Lending Focus - May 2022 – 6 / 6 观点
The temporary restrictions on the winding up of companies were lifted on 31 March 2022. This means the legal regime governing insolvency has returned to its pre-pandemic approach.
As we reported in October last year, the UK government imposed new temporary measures aimed to protect companies from aggressive creditors and established new requirements for winding-up. These measures included giving notice to a company and providing it with 21 days to respond with proposals for payment, the debt owed had to be a minimum of £10,000 and a restriction on presenting petitions for commercial rent, unless the non-payment of the debt was unrelated to the pandemic.
From 1 April, creditors are able to issue winding-up petitions against debtors who have not paid the sums they owe using the procedures under the pre-pandemic rules. There is no need to give notice and the debt can now be £750 (or more), considerably lower than the temporary threshold of £10,000.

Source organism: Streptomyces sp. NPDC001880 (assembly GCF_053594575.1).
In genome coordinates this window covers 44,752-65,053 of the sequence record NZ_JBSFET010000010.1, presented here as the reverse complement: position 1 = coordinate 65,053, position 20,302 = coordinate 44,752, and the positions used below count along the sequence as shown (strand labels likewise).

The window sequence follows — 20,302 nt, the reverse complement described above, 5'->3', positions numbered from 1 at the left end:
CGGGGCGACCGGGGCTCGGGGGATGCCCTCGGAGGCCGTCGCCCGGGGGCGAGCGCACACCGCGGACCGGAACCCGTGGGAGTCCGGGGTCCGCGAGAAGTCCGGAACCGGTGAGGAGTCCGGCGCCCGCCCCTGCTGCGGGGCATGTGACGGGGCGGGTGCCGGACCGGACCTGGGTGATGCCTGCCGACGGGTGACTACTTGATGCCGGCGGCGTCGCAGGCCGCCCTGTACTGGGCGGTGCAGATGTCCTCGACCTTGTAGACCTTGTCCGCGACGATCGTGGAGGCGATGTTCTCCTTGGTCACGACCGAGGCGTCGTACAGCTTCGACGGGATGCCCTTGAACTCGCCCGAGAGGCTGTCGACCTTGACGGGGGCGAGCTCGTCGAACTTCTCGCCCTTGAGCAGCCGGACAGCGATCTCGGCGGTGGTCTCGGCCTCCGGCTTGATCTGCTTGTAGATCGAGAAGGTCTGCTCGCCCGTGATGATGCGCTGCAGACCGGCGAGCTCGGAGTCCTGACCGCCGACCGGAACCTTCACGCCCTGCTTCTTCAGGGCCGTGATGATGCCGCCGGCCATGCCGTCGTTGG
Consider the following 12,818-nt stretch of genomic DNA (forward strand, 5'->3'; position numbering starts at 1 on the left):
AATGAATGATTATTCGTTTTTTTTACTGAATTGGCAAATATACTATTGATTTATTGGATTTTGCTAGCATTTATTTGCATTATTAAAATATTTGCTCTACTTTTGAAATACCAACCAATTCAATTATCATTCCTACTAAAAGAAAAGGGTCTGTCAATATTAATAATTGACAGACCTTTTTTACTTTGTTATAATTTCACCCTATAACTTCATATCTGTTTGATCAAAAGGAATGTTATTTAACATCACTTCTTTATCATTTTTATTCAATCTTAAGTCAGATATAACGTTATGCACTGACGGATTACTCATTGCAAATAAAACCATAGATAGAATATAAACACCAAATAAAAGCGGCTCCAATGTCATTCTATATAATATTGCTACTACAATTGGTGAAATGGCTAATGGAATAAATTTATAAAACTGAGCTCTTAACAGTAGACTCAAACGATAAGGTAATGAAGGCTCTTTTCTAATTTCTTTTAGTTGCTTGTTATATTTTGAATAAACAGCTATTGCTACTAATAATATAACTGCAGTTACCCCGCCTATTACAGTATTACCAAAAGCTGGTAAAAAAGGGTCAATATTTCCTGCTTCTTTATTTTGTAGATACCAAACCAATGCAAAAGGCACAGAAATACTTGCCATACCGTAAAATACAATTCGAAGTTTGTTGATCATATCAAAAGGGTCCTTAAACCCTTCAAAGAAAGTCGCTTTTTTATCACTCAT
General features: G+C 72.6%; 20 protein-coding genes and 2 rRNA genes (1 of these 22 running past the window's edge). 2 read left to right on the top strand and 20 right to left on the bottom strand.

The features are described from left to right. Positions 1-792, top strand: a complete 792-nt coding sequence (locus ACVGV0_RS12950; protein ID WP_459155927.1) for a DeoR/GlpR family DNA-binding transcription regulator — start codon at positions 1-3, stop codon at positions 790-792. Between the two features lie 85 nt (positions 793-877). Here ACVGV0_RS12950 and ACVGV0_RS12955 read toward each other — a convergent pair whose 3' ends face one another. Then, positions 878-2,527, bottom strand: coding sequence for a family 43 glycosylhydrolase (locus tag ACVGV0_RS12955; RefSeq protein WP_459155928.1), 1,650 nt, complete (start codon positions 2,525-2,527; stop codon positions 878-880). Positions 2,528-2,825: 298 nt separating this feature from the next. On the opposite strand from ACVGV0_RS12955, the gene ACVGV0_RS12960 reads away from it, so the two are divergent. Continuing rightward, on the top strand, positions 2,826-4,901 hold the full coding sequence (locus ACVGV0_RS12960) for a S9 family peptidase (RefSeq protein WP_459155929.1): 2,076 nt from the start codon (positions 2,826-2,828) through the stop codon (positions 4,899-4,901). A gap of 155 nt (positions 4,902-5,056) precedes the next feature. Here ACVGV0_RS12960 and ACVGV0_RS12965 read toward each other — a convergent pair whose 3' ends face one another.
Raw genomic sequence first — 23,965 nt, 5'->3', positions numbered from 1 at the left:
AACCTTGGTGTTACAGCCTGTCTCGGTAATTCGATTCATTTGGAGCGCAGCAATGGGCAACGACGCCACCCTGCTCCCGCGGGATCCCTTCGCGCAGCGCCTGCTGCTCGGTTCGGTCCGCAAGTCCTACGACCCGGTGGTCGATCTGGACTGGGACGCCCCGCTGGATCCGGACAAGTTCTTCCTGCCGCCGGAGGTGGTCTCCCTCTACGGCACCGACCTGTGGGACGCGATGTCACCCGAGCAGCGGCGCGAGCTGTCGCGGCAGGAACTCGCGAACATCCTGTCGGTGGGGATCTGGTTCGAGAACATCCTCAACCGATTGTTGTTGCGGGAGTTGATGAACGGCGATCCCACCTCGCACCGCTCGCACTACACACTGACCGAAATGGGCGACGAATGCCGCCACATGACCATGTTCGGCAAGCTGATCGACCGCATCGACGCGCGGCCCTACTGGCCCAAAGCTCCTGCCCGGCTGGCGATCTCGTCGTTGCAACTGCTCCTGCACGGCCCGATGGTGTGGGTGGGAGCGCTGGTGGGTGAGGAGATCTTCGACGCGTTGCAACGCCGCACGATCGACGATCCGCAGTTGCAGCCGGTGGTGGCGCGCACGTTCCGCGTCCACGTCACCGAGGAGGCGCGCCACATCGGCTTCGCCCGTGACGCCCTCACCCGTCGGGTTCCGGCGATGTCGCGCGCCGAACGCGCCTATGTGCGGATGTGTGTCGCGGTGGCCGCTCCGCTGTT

Creditors seeking to recover commercial rent arrears will have to consider whether they are 'protected rent debts' under the new Commercial Rent (Coronavirus) Act which came into force on 25 March 2022. See our recent update here on the options now open to landlords for recovering commercial rent arrears.
As creditors' powers to pursue unpaid debts return to normal, more businesses will become vulnerable to creditor action and we expect to see the numbers of winding up petitions increase. Directors of companies in financial difficulties should seek advice on the options available to them to restructure their debts and avoid insolvency proceedings.
To discuss the issues raised in more detail, please reach out to a member of our Restructuring & Insolvency team.